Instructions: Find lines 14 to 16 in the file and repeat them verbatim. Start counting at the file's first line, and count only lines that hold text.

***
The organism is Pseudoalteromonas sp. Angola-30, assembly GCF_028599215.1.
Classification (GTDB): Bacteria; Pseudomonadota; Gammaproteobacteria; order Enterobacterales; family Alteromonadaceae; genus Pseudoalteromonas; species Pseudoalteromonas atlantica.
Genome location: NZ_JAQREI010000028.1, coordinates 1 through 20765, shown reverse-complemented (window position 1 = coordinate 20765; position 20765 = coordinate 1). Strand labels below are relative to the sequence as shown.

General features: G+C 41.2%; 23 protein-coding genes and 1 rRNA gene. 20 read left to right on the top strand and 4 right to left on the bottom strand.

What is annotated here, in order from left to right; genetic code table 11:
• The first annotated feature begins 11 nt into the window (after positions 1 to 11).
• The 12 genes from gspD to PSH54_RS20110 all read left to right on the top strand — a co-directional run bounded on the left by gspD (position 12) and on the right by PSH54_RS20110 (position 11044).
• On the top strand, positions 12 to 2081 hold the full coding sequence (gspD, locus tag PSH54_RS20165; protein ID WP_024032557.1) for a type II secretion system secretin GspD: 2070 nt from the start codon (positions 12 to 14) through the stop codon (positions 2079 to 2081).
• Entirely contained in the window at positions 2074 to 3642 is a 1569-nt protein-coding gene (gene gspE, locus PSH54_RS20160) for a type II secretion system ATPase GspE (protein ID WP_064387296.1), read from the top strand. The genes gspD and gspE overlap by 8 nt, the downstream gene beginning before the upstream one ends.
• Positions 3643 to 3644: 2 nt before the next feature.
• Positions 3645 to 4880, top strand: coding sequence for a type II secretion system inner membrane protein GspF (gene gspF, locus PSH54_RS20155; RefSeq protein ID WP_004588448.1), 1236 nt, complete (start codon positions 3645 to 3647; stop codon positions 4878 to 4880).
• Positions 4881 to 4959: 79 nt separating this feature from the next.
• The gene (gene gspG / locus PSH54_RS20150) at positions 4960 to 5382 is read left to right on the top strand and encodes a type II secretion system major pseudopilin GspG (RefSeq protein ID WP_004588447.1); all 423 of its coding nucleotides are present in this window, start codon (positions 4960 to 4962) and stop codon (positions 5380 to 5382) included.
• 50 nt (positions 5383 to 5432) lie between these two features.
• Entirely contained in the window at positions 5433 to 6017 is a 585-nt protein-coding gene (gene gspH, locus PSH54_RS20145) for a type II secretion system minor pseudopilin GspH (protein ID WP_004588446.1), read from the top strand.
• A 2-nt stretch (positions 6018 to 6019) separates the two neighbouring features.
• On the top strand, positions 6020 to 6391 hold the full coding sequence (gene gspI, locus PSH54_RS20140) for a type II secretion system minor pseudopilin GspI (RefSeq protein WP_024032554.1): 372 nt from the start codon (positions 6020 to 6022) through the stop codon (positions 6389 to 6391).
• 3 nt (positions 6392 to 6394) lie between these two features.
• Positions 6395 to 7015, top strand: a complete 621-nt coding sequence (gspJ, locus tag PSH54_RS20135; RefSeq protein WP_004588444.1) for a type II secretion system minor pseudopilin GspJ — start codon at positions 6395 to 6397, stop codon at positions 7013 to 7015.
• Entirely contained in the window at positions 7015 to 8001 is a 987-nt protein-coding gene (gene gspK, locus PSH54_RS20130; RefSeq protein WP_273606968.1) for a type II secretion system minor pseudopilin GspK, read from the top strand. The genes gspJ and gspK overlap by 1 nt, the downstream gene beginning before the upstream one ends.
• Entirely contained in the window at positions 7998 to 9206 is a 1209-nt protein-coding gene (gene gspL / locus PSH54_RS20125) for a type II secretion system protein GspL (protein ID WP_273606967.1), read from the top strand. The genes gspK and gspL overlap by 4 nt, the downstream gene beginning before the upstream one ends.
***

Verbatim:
• 50 nt (positions 5383 to 5432) lie between these two features.
• Entirely contained in the window at positions 5433 to 6017 is a 585-nt protein-coding gene (gene gspH, locus PSH54_RS20145) for a type II secretion system minor pseudopilin GspH (protein ID WP_004588446.1), read from the top strand.
• A 2-nt stretch (positions 6018 to 6019) separates the two neighbouring features.